CRITICAL EXAMINATION OF THE JUDGMENT ENFORCEMENT MECHANISM OF THE INTERNATIONAL COURT OF JUSTICE

CHAPTER ONE

INTRODUCTION

1.1 Background of the Study

The need to institutionalize a World Court that would respond to the needs of the international community was conceived pursuant to the atmosphere created by the Hague Conferences of 1897 and 1907. Thus, prior to the establishment of the Permanent Court of Arbitration, no real step was actually taken in that direction until after the First World War.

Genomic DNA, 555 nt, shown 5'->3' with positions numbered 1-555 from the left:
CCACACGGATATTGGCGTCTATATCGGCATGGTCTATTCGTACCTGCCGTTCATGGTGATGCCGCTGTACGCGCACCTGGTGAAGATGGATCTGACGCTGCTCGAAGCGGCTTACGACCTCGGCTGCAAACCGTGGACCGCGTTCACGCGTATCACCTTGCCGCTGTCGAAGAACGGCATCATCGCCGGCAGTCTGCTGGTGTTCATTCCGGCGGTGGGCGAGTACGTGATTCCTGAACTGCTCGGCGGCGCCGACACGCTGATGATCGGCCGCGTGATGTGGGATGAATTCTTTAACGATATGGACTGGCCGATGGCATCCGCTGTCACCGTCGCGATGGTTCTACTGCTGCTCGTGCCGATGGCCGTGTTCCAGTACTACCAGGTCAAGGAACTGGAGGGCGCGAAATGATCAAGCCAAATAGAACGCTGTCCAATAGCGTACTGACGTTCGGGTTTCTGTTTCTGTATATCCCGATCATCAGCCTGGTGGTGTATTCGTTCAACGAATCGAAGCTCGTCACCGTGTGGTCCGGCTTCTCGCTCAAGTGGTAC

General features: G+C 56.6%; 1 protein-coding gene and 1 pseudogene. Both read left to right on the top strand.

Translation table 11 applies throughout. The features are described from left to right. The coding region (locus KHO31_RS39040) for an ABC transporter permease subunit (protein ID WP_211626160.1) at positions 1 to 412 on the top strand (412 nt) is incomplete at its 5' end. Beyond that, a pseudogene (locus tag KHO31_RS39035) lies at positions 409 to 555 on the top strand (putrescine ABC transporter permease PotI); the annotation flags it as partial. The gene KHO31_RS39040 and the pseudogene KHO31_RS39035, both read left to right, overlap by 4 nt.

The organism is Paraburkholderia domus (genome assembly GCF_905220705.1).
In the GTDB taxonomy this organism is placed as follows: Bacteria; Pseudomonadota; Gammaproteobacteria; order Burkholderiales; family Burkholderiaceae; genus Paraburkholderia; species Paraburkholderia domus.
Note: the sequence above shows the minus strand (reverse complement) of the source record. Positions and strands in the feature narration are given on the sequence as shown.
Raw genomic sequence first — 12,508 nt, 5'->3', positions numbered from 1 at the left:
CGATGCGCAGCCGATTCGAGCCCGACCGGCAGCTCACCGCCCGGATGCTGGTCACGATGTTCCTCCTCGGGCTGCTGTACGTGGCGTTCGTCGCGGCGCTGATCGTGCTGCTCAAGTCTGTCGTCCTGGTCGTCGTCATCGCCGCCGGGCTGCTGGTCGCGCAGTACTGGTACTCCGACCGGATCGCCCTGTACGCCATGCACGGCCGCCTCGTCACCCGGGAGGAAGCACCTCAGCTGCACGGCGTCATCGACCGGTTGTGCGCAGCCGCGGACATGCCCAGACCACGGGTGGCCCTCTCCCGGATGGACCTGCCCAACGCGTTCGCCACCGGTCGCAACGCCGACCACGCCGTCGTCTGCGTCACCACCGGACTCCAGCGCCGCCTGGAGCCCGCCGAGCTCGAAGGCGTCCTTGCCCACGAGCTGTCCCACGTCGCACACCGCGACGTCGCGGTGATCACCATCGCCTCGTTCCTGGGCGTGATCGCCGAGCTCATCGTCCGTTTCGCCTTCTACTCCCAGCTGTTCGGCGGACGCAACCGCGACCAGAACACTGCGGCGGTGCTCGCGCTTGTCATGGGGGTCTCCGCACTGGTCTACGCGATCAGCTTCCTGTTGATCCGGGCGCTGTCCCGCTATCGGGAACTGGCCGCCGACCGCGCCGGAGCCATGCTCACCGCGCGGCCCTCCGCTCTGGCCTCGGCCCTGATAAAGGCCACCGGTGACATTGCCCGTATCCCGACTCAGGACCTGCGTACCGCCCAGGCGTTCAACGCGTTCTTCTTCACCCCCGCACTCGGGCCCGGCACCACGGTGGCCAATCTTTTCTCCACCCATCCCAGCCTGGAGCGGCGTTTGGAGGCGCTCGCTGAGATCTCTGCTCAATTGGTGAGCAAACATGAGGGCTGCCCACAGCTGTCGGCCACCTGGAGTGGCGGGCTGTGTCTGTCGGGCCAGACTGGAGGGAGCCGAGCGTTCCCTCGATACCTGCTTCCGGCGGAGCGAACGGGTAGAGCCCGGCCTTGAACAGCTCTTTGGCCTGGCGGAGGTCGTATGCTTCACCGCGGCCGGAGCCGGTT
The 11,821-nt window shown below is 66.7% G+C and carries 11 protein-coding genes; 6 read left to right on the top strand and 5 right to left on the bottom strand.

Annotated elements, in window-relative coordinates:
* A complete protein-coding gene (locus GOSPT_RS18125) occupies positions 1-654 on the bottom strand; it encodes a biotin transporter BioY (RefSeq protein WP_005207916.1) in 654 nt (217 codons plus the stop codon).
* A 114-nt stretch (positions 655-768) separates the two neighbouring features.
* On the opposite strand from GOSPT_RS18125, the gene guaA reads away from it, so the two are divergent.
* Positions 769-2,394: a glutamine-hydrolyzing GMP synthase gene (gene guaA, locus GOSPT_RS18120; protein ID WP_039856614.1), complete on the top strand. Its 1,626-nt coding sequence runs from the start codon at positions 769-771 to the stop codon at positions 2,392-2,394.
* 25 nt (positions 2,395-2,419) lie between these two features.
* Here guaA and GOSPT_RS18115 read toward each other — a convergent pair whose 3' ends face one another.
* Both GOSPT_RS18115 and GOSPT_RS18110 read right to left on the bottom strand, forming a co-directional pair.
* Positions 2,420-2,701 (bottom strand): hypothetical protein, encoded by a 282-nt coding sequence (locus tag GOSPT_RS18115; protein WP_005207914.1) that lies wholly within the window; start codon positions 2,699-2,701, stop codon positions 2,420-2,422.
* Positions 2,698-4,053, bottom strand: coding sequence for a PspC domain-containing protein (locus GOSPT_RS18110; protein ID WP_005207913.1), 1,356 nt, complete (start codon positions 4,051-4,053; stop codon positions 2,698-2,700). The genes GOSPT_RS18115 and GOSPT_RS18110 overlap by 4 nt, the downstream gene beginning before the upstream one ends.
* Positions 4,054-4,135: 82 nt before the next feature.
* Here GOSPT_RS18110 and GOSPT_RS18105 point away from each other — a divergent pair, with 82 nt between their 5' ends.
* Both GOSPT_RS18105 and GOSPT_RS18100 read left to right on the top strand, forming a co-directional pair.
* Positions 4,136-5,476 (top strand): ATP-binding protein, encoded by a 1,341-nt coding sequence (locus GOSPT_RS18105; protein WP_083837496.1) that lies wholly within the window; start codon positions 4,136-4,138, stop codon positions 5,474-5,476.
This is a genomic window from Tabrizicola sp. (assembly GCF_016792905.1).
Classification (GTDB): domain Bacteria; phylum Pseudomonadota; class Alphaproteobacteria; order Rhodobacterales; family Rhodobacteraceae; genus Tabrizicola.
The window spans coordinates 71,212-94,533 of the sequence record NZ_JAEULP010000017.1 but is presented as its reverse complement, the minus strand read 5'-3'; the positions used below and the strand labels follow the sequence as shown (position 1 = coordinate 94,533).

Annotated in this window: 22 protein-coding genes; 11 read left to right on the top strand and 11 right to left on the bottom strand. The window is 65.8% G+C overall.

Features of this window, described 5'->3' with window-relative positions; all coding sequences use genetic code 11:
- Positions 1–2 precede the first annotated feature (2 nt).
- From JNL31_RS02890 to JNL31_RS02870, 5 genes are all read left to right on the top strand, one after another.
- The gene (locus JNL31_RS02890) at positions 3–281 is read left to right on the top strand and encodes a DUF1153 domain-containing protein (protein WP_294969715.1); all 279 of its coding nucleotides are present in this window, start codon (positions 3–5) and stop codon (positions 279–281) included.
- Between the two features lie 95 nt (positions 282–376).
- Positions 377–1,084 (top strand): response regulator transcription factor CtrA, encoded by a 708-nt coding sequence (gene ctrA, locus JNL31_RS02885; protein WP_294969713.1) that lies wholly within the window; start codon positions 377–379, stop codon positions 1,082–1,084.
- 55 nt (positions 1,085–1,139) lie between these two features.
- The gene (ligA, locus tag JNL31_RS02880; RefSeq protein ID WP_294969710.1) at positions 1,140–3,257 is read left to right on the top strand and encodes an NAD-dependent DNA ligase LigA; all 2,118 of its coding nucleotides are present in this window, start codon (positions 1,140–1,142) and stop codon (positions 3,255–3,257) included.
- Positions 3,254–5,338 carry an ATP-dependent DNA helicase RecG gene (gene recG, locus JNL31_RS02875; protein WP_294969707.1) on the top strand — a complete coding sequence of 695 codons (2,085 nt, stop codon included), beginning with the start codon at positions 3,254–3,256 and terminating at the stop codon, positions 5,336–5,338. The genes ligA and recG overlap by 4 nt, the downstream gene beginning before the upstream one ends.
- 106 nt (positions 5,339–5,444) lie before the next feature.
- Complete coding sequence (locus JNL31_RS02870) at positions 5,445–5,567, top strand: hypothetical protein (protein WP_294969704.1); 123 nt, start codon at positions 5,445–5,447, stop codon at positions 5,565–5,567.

It is noteworthy to mention that a lot of challenges are facing the global community arising from the settlement of international disputes. One of the serious challenges is the non-compliance with and non-enforcement of the decisions of the International Court of Justice which is often referred to as the “World Court”. This problem without doubt can threaten and has repeatedly threatened the existence of international dispute settling mechanisms, world peace and indeed the security of all nations of the world. The International Court of Justice (ICJ) was established in 1945 by the United Nations Charter and as the new court, it took over from the Permanent Court of International Justice (P.C.I.J.). The organization and structure of the ICJ and its statutes remain virtually the same with the P.C.I.J. Thus, the essence of establishing the ICJ is for the purpose of judicial settlement of disputes arising from inter-states relationships. Deriving from this principal function of the Court, the study seeks to conduct an assessment of the effectiveness of the Court by virtue of evaluation of post-judgment conditions of the Court’s pronouncements. The essence of this study, therefore, is to uncover the reasons behind any perceived weaknesses of the Court and to make recommendations for its improvement and strengthening.